August 27, 2020

In California, non-compete agreements between employers and employees are generally unenforceable. California Business and Professions Code section 16600 provides that “every contract by which anyone is restrained from engaging in a lawful profession, trade, or business of any kind is to that extent void.” A non-compete agreement is a restrictive covenant which forbids an employee from working for a competitor, generally for a specific length of time.

Problems with Non-Compete Agreements
The use of non-compete agreements is controversial, to say the least, because of the restrictions placed on the employee. Generally, an employer is unable to enforce a non-compete clause, even if signed by the employee, without proving that the employee’s breach caused actual damages to the employer’s business. The employer would need to prove to the court that the non-compete agreement protected a legitimate business interest, but even then, courts are wary of limiting an employee’s right to earn a living.

California’s Treatment of Non-Compete Agreements
Generally, non-compete agreements are not enforceable in California, and if an employee refuses to sign a non-compete agreement, the employer may not terminate the employee. Some employers have attempted to sidestep the law by having “non-solicitation” agreements prohibiting former employees from soliciting the company’s current employees. However, recent California cases have found even these more narrow provisions unenforceable. [See AMN Healthcare, Inc. v. Aya Healthcare Services, Inc. (2018) 28 Cal.App.5th 923.]

Non-compete and non-solicitation agreements are governed by Business and Professions Code section 16600, as mentioned above. California allows non-compete agreements only in three limited circumstances: when there is 1) a sale of goodwill or interest in a business (section 16601), 2) dissolution of a partnership (section 16602), and 3) dissolution or sale of a limited liability company (section 16602.5). [Dowell v. Biosense Webster, Inc. (2009) 179 Cal.App.4th 564, 574.] Other than these three narrow exceptions, California does not allow non-compete agreements.

Out of State Non-Compete Agreements
If an agreement is made in another state, or includes a choice-of-law provision requiring that the non-compete agreement be governed by the laws of another state, another problem may arise. However, California will not enforce choice-of-law provisions where it violates California’s public policy. A California employer thus cannot get around California’s general prohibition against non-compete agreements by requiring its employees to sign employment contracts governed by the laws of a state which does allow for such agreements. [Application Group, Inc. v. Hunter Group, Inc. (1998) 61 Cal.App.4th 881, 902.]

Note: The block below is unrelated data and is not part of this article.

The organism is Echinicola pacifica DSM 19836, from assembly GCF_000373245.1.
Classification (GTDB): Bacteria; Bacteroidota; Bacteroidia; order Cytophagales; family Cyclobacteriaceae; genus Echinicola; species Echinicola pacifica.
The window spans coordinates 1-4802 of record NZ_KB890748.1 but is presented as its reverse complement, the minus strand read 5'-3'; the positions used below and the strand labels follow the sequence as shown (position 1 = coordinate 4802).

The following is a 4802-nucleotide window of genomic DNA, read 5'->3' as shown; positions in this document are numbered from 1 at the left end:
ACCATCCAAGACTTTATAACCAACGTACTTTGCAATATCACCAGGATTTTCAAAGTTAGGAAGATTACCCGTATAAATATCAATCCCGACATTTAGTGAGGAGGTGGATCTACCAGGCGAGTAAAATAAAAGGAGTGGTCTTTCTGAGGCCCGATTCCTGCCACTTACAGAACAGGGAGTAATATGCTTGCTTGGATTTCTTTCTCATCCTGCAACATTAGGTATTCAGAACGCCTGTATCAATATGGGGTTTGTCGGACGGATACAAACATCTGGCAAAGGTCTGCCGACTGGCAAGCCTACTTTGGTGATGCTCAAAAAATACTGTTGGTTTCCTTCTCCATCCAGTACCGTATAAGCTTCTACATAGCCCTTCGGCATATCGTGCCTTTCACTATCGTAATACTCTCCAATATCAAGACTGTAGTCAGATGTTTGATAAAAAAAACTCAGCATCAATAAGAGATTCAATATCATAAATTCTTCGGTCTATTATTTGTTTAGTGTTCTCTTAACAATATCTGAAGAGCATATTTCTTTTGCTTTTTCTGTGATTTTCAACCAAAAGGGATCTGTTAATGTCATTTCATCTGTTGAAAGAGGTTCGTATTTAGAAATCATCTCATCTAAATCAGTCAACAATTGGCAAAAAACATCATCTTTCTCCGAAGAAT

Trade Secrets
The only protection California employers have against employees who leave and then try to take their former employers’ customers is found in the California Uniform Trade Secrets Act. [Civ. Code § 3426 et seq.]

Under the Uniform Trade Secrets Act, California courts will provide injunctive relief against misappropriation of trade secrets when convinced that: (1) There is an actual trade secret involved; and (2) Misappropriation of the trade secret is occurring or is clearly threatened. [Civ. Code § 3426.2]

A trade secret is information, including a formula, pattern, compilation, program, device, method, technique or process, that: “(1) Derives independent economic value, actual or potential, from not being generally known to the public or to other persons who can obtain economic value from its disclosure or use; and (2) Is the subject of efforts that are reasonable under the circumstances to maintain its secrecy.” [Civ. Code § 3426.1(d).] Therefore, in order to be a trade secret, the information must not be generally known and the employer must be treating it like a secret.

How do you treat information like a secret sufficient to satisfy the Uniform Trade Secrets Act? Although it depends on the circumstances, there are numerous things you can do, such as:

▸ Disclose the secret only to people who have a true need to know.

▸ If the secret is embodied in a document, stamp the document with a trade secrets legend; for example, “This is a trade secret of XYZ Corporation. Disclosure of the information contained herein is strictly prohibited.” If the secret information is on a computer, put the trade secrets legend at the beginning and end of the document, or better yet, on every page of the document.

▸ Have employees sign a non-disclosure agreement.

▸ If you have to disclose your trade secrets to parties such as suppliers, have the parties sign non-disclosure agreements.

▸ Use passwords to prevent access to information stored on computers.

▸ Restrict access to your facility. Make visitors sign in and out, and require them to be accompanied while on the premises.

Need more information?
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This article is based on the law as of the date posted at the top of the article. This article does not constitute the provision of legal advice, and does not by itself create an attorney-client relationship with Eskridge Law.